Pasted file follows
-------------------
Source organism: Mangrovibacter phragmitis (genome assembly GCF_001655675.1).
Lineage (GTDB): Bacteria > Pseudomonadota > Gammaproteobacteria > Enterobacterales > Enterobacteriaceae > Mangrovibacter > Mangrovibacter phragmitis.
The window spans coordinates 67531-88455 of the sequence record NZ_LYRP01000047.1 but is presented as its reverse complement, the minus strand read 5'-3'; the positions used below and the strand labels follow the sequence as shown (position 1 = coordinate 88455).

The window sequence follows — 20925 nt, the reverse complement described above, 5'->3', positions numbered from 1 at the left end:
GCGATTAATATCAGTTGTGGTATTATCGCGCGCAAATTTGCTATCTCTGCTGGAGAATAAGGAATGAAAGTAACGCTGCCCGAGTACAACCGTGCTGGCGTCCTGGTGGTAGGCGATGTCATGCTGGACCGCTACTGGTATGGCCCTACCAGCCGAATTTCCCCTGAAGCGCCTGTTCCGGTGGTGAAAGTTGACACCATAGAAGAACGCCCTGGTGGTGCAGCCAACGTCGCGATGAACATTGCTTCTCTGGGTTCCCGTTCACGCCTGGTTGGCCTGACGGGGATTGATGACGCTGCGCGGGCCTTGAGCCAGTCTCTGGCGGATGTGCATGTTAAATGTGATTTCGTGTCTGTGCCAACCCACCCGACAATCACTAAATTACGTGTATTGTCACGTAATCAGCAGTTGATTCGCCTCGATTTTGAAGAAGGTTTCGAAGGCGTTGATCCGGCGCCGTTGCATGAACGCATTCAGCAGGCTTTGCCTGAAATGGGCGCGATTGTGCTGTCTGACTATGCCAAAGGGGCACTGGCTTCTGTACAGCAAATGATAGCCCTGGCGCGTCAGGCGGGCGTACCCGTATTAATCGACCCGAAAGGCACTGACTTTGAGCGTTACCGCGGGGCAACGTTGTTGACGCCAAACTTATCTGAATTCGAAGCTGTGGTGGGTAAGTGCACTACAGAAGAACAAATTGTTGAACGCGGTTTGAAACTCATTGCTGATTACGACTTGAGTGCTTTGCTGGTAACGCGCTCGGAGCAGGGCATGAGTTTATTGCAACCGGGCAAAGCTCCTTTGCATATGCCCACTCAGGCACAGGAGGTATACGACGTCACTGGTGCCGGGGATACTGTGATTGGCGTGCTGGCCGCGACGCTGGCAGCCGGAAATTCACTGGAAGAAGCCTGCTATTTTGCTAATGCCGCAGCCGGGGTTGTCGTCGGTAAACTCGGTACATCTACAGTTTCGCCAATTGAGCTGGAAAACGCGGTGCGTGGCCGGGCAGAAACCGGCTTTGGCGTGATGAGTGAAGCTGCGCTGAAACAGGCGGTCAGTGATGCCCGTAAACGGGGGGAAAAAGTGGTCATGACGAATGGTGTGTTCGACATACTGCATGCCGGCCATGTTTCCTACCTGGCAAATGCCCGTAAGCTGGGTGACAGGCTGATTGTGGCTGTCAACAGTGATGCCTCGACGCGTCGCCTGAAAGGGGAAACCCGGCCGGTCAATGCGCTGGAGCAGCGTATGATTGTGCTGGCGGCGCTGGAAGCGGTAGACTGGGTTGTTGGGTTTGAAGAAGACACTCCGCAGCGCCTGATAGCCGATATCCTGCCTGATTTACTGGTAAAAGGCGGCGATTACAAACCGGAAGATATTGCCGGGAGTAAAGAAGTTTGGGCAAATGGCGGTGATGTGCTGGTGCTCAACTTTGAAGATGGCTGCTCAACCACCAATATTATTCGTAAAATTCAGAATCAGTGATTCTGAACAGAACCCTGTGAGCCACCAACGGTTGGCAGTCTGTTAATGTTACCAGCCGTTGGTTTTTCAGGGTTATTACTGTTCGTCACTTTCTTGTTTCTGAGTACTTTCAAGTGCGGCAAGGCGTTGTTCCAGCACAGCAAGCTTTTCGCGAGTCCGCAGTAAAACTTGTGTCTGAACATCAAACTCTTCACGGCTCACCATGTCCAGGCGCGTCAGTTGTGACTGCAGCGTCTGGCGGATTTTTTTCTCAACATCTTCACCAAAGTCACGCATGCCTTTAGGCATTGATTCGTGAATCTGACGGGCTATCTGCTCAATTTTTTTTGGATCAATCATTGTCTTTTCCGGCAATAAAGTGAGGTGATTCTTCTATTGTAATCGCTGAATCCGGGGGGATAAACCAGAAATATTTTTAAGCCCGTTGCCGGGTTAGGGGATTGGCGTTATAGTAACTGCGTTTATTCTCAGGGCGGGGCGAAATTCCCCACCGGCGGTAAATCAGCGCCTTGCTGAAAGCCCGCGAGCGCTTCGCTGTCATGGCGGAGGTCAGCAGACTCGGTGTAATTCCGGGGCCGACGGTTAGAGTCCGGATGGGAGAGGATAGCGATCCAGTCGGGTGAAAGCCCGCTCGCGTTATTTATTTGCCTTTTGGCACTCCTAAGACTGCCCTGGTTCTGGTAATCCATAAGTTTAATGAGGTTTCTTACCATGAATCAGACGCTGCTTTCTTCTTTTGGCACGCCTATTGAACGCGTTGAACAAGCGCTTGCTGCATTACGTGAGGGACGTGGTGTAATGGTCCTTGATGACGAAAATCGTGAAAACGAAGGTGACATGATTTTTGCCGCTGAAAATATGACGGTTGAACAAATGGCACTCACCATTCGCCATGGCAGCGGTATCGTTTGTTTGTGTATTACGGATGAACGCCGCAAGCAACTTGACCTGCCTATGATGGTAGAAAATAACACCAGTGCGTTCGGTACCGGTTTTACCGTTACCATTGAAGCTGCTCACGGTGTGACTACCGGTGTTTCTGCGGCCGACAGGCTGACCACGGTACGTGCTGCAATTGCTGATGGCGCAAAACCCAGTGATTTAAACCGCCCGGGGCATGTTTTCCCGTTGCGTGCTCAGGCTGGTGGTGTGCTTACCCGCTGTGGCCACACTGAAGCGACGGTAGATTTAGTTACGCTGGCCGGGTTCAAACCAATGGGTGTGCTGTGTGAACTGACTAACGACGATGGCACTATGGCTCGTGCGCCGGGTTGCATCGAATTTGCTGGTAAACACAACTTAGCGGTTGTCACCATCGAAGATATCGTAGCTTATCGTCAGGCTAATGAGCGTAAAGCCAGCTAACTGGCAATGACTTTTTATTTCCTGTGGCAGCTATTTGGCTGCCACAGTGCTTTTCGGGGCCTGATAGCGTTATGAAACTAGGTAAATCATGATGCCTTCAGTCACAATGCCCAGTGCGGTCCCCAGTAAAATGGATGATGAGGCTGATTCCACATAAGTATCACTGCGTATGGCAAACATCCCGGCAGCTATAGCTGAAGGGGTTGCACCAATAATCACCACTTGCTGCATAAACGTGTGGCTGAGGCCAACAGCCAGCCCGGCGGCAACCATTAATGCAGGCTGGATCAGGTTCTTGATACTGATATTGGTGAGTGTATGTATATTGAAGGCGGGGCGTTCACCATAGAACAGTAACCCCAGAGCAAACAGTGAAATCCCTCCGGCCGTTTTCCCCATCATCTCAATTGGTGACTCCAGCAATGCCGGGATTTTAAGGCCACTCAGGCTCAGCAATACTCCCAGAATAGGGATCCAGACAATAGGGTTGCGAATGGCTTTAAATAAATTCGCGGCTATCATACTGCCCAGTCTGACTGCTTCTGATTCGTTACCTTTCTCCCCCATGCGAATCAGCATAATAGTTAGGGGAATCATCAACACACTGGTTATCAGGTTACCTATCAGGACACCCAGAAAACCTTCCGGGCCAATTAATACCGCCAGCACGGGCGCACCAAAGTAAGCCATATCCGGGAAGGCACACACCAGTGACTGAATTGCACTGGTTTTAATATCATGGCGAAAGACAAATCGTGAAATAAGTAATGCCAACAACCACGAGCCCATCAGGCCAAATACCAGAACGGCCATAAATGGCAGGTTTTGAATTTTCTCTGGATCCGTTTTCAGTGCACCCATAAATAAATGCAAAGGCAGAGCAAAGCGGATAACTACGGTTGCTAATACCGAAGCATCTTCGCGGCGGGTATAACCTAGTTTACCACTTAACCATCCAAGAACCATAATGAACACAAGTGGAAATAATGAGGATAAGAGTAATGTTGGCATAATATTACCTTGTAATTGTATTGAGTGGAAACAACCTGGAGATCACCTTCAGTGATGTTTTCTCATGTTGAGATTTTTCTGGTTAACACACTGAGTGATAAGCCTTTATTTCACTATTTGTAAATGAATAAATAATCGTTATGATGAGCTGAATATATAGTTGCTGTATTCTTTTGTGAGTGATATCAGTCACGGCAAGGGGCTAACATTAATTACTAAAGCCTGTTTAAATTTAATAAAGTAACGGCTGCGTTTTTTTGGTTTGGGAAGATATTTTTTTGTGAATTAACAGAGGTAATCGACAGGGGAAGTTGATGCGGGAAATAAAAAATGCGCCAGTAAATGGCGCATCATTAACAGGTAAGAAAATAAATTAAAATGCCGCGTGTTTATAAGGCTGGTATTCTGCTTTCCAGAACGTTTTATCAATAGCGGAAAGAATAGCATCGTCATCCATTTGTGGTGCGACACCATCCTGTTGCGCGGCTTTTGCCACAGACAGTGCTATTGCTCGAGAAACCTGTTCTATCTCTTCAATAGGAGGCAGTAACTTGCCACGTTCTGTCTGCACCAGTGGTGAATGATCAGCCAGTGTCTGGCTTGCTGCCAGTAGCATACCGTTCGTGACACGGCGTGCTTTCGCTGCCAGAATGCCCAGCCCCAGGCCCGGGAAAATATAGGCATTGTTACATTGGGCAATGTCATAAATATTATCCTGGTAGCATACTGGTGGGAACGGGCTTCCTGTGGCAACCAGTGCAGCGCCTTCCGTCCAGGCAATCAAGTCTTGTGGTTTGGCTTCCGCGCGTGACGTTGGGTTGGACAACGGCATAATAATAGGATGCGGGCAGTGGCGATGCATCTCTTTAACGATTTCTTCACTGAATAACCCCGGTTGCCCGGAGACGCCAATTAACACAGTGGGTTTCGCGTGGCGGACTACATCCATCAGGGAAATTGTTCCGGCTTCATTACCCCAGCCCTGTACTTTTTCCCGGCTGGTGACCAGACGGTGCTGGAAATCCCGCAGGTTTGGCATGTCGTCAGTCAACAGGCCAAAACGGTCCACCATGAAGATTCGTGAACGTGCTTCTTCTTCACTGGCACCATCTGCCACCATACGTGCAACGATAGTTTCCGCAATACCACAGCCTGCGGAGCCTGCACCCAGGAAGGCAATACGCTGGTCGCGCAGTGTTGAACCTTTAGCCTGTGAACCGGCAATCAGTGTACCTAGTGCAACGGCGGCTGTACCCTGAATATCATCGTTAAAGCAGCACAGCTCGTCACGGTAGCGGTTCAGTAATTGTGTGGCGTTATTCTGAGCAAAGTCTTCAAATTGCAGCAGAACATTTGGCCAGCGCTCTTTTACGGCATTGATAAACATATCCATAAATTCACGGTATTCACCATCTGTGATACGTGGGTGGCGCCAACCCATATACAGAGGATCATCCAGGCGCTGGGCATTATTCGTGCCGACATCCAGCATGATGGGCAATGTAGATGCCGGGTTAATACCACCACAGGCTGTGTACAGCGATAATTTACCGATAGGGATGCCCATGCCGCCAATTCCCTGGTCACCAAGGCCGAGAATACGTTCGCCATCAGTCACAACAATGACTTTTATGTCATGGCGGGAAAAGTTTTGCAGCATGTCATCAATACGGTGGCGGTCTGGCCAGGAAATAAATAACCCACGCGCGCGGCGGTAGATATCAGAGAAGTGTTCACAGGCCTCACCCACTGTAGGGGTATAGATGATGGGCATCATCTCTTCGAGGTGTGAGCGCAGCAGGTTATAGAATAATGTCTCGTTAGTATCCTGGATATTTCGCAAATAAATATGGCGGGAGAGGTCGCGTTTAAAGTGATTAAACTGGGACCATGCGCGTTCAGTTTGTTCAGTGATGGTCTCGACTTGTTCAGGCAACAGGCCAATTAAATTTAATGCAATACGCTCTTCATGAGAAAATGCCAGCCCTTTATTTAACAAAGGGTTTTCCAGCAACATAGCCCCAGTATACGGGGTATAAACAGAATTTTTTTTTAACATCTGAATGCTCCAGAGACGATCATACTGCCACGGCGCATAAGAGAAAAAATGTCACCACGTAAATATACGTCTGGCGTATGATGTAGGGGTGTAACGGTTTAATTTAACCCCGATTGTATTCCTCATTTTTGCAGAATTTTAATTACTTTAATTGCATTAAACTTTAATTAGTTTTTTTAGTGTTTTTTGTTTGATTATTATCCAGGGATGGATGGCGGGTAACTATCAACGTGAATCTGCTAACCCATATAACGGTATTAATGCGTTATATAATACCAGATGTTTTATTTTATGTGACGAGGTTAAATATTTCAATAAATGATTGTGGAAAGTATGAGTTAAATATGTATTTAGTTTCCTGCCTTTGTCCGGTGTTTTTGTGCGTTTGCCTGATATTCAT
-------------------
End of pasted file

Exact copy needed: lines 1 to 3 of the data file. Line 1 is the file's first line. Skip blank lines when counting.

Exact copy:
Source organism: Mangrovibacter phragmitis (genome assembly GCF_001655675.1).
Lineage (GTDB): Bacteria > Pseudomonadota > Gammaproteobacteria > Enterobacterales > Enterobacteriaceae > Mangrovibacter > Mangrovibacter phragmitis.
The window spans coordinates 67531-88455 of the sequence record NZ_LYRP01000047.1 but is presented as its reverse complement, the minus strand read 5'-3'; the positions used below and the strand labels follow the sequence as shown (position 1 = coordinate 88455).